But that’s not all! If you jump a bit further forward, you get more great material from Barth on why theology needs to be secular…only without using that word. Now he picks up on the work of the Marburg theologian named Rudolf.

Not, not that one. Rudolf Otto, the guy who made “the numinous” into a big deal. Religious studies folks still talk about this, and you can tell a lot about which sort of religion scholar with which you have to do based on how they react if you sneak up behind them and whisper “numinous” into their ear.

(Fair warning: doing this to me may be hazardous for your health. I have a strong aversion to it both as a theologian and as a religious scholar, so, double-whammy.)

Anyway, back to Barth:

As far as the disappearance of the “numinous” from everyday life is concerned, this can only be welcomed by Christianity. The numinous is the space for false gods. Christianity, however—and this is its innermost nature—knows neither something supernatural nor natural as such, but only the connection of the two, the unity of both. It is not a matter of satisfying a “religious need”—that is, one need among many.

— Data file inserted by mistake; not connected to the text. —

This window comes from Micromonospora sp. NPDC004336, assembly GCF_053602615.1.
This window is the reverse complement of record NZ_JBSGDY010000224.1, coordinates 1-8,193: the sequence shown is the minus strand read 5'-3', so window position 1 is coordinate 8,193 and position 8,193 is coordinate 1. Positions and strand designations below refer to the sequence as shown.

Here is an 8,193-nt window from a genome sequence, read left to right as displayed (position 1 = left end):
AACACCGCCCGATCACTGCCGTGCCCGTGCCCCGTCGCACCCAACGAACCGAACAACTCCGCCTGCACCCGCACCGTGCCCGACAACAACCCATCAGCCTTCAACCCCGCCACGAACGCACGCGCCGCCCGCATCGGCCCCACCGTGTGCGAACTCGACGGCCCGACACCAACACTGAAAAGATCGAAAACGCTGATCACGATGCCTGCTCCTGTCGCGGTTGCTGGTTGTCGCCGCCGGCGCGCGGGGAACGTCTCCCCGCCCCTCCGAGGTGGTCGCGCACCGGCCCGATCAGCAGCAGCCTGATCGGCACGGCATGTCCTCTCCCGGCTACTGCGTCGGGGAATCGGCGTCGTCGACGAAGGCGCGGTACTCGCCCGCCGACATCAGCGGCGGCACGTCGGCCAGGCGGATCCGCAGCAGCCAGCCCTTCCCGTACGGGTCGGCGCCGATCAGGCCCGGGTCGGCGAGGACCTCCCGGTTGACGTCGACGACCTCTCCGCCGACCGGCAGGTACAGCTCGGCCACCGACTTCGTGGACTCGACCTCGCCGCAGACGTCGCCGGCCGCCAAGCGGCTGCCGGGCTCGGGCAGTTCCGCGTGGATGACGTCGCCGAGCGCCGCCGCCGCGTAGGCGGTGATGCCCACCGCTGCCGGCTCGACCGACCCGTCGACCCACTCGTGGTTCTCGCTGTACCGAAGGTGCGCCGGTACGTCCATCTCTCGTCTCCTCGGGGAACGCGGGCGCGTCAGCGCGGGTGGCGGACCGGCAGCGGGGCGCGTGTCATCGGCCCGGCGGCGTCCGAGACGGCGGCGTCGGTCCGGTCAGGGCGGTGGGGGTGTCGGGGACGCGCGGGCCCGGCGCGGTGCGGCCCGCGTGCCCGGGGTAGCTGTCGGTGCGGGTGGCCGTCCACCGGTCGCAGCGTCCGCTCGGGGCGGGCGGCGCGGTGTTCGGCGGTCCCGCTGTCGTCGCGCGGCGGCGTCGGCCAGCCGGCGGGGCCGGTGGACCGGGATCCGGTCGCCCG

That bit about satisfying one need among many is straight out of the basic Dialectical Theology playbook. God is not objectifiable and, therefore, cannot be treated like a piece of the furniture of human life. God is not in any way built in.

Consequently, there is no such thing as the distinction between the natural and the supernatural, as though they are two distinct realms or categories of human experience. That’s just another way of building God in. All theological thinking must start from the encounter with God in Christ, where all of our preconceived notions about a distinction between the natural and the supernatural are exploded.

And guess what – a way of being in and experiencing the world into which God is not pre-loaded is, for my money, a pretty good definition of secularism! That’s why secularism and Dialectical Theology’s emphasis on God’s nonobjectifiability fit nicely together.

Barth says as much. He just uses different words.